Maybe the stories are not always beautiful.  Maybe sometimes they are difficult to hear.  Maybe sometimes we can speak only in half-truths.  But the telling is a powerful thing.  Because it means that you, yes you, are here.  You are witness.  And for that, we are grateful.

Have you ever kept a journal?  When was the last time you went back to read it, and what did you discover?
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Wednesday, February 20, 2013

Homework: Kitchen Sink Cookies

I've been good.  Really, really good.  No cookies, no cake, a spoon or two of ice cream.  Minimal processed sugars and dairy.  Low carb, and no refined carbs.  So when my son started his read-aloud homework last night, my reaction was understandable.

"The Cookie Quest?  Sounds like the story of my life," I said drily.  I listened with half an ear as he read, stopping him to ask about words he misread as other words, trying to entertain my daughter, who was making tea in the cupboard, uninterested in her brother's assignment.  At some point, the reading stopped.  I'd lost track of the details, but I had a vague sense of the plot: something about a mother creating a contest-winning cookie recipe, and her son's friend trying to find it out before it was published.  Not exactly a quest, in my book.  I reached for the pen to sign the sheet saying he'd done the reading.

"All done," he said.  "Oh, wait ..." He turned the page.  "Hey LOOK, Ma!  There's a recipe!  We can MAKE these cookies!"  He was practically shouting now.  "Kitchen Sink Cookies," he read, pointing.

"You mean I can make these cookies," I corrected him, knowing full well who was going to end up manning the mixer and dropping little balls of dough onto cookie sheets for two hours.  "Since when did your homework become my homework?"  I scanned the recipe quickly and turned back to N., who was now dismantling the cupboard.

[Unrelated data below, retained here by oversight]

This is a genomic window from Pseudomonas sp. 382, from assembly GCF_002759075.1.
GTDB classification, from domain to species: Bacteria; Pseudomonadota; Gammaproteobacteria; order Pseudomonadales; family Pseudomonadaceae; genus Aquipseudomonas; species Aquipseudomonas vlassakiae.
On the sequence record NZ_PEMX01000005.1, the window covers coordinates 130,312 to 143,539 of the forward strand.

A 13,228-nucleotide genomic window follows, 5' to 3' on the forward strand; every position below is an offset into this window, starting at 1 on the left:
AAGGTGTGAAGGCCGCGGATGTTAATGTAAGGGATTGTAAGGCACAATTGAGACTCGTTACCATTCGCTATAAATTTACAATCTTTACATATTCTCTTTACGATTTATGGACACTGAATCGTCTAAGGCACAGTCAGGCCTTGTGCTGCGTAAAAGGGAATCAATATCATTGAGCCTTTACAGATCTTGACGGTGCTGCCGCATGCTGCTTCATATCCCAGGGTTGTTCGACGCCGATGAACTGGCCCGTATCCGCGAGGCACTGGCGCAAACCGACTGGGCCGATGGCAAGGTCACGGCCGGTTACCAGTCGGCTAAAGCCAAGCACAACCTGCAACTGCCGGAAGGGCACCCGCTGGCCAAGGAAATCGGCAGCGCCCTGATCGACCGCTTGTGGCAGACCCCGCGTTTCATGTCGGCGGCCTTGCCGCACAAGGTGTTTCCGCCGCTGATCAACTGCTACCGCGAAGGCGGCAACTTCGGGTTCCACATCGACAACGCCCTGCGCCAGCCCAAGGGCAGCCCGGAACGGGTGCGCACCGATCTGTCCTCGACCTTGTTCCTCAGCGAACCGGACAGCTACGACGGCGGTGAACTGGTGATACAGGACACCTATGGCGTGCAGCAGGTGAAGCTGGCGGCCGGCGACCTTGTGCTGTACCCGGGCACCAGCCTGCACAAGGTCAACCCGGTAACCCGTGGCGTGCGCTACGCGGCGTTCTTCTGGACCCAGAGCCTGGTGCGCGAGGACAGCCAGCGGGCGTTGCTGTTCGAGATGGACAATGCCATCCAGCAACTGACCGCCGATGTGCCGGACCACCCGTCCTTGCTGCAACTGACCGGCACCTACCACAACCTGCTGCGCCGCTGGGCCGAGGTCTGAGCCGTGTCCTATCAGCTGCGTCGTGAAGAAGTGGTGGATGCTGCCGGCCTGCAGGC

Ignoring me, he continued, "SO?  Do we have all of the ingredients?"

I shook my head.  Negative, dude.  No chocolate in the house.  I can't be trusted.  Actually, I probably could be trusted now.  But I am not about to start taking chances just yet.

"Well, you can go shopping tonight and get the chocolate chips," he assured me.  "I'll copy the recipe for you."  And he climbed up onto the stool to reach a recipe card, beginning the painstaking process--for a first-grader, at least--of transcribing the recipe by hand, in pencil.  "I'm going to use abbreviations.  Do you know what 'tea' and 'tab' will stand for?"

I was beaten.  And really, what kind of a parent would I be if I didn't bake him cookies from his read-aloud homework book?

I didn't go shopping last night.  But guilt-ridden, I went to the store today.

I took a few liberties to make them a little healthier, but really, they're still cookies. I guess I'll have to send them to his teacher.  I hope I get an A.

Have you ever found a recipe in an unexpected place?

Oatmeal Chocolate Chip Coconutties
The "real" kitchen sink cookies, in my book, are made with more stuff.  Like raisins.  Or butterscotch chips.  Or cranberries.  And maybe potato chips and pretzels.  Random bits of things in your cupboard.  You can do that and tell me how they turn out.  In the meantime, I think my name for them is better.

1/2 c. shortening (use Earth Balance)
1 c. coconut palm sugar (or use 1/2 c. brown and 1/2 c. white)
1 egg
1 T. vanilla
3/4 c. flour (whole wheat pastry will work OK)
1/2 t. baking powder
1/2 t. salt
1 c. oats
1/2 c. chocolate chips
1/2 c. unsweetened coconut
1/2 c. chopped walnuts (or other nut of your choice, or raisins if you have nut allergies)

Preheat oven to 350.

Using an electric mixer, beat shortening and sugar until well combined.  Add egg and mix well.  Mix in the vanilla.

In a small bowl, whisk together flour, baking powder, and salt.  Add to the shortening mixture and beat to combine.

Add in the rest of your mix-ins, and combine well, using your hands if necessary to incorporate all of the bits.  The dough may be a little crumbly in appearance; don't worry about that.